Opinion

Lucy P. Marcus

What happens when the board goes global?

By Lucy P. Marcus
December 5, 2011

By Lucy P. Marcus

The views expressed are her own.


In the past couple of weeks we’ve seen board-related stories from Japan with Olympus, India with Tata, Italy with Finmeccanica, South Korea with the Korea Exchange Bank (KEB), and more. Each story brings up a different issue around corporate governance, but taken together they raise a fresh question: Is a new global approach to board ethics emerging?

Corporate governance rules and requirements are distinct in different countries, and are often bound up in local attitudes and cultures. Yet there now seems to be emerging an overarching and universal ethic and attitude towards boards, board service, and the responsibilities boards and their members individually and collectively need to fulfill.

Part of the streamlining stems from the fact that most companies of a certain size operate across several jurisdictions, and therefore companies that are subject to differing rules operate to the strictest or highest standard. Another factor is that with transparency comes a new ability to look into the operations and actions of boards, and with this shift, public sentiment and ethical judgments come into play. Yet another factor is that in an increasingly globalized workplace where cultures mix, long-established cultural norms are challenged and the (mal-) practices they have given rise to get publicly questioned, as in the case of a British CEO of a Japanese company.

Also, there are issues that capture attention in one country and then move their way around the world. For example, the issue of gender diversity in the boardroom has been discussed for a number of years internationally, but Norway’s introduction of regulations for quotas has had a galvanizing effect, and legislating for gender diversity beyond simple non-discrimination rules has become a substantive item of discussion in other parts of the world, as can be seen with proposed EU legislation, as well as individual European states including France, Germany, and even the UK.

“That is the way we do things here” doesn’t work in Japan anymore. “We can’t find good enough candidates to fill the slots” won’t fly in the face of calls for diversity. Filling posts with big names who are comforting on the face of things, and then are left to operate without proper oversight, doesn’t seem as convincing or reassuring in the face of Rajat Gupta or John Corzine.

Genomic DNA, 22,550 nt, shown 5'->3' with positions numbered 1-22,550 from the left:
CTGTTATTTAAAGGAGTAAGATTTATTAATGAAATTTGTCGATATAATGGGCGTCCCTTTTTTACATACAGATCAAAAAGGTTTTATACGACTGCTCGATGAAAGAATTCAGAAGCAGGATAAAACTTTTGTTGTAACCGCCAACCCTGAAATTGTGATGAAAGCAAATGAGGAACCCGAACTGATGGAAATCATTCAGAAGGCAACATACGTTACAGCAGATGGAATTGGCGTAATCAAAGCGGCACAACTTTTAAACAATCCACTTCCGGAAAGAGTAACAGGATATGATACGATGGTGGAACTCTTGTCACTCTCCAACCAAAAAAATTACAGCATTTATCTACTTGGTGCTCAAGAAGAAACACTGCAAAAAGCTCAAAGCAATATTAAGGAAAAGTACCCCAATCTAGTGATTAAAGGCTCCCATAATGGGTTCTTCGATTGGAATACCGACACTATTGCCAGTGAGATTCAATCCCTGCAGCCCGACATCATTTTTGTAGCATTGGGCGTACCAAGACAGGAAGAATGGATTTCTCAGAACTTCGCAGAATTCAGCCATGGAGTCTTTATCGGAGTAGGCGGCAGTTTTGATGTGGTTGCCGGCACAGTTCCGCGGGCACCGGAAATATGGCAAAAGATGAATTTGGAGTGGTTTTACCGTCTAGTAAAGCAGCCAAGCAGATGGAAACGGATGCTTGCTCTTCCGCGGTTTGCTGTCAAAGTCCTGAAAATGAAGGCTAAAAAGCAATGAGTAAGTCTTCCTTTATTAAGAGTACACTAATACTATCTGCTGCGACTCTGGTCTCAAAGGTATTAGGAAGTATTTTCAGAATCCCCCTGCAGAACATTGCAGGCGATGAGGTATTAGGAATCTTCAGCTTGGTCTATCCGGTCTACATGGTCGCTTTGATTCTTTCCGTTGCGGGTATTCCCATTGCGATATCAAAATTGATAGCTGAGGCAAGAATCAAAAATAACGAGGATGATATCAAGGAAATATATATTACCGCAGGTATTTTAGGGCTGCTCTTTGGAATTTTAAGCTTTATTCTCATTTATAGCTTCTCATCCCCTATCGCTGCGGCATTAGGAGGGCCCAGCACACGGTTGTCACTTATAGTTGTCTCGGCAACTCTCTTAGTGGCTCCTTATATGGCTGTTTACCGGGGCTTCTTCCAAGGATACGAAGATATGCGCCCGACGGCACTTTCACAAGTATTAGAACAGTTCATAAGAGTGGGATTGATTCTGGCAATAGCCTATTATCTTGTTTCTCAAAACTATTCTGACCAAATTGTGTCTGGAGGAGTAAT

What are some of the emerging universal ethics that come from a “pick & mix” of best practice from around the world?

  • International board of directors
  • A preponderance of independent non-executive board directors
  • Separation of the chair and CEO roles
  • Term limits for independent non-executive board directors
  • A voluntary code of diversity in the boardroom
  • Ongoing board education through training, both inside & outside the boardroom
  • Director performance review by independent outside assessors

Boards shouldn’t be guided by the minimum of what they need to do to live by the legislated obligations they have in their primary jurisdiction; rather, they should think about the larger reasons why they gather and exist, and how their actions will be perceived on a broader stage. Board members should not be calculating how little time they can spend, or the minimum amount of effort they can put in to protect their liability and the liability of the company, but rather be driven by building shareholder value as well as community value and a better sense of responsible stewardship.

Over the next several months we are sure to see more news stories about the role of boards and their individual directors from around the world, from both developed and developing economies, particularly in high growth countries like the BRICs. As companies move onto the global stage and are judged by their actions in this larger context, the one thing that comes clear to me is that boards that strive to meet only the minimum requirement of legislated behavior are short-sighted, as that will not serve them well in the future in the global marketplace where their actions and performance are scrutinized in greater depth and in public. How well they discharge their responsibilities in an ethical way will therefore increasingly affect their organizations’ bottom line.

PHOTO: Former Olympus chief executive Michael Woodford (R) leaves after meeting with members of the Justice Department and the FBI in New York November 29, 2011. REUTERS/Brendan McDermid

Comments
One comment so far | RSS Comments RSS

Another great post, Lucy, and an important addition to thinking about the civic moral obligations of the fiduciary role. Phooey on those who dismiss the idea of a “universal ethic”–we can learn a lot from the world’s great religious and humanist / philosophical traditions about what’s core to stewardship, which have practical ramifications in the boardroom.

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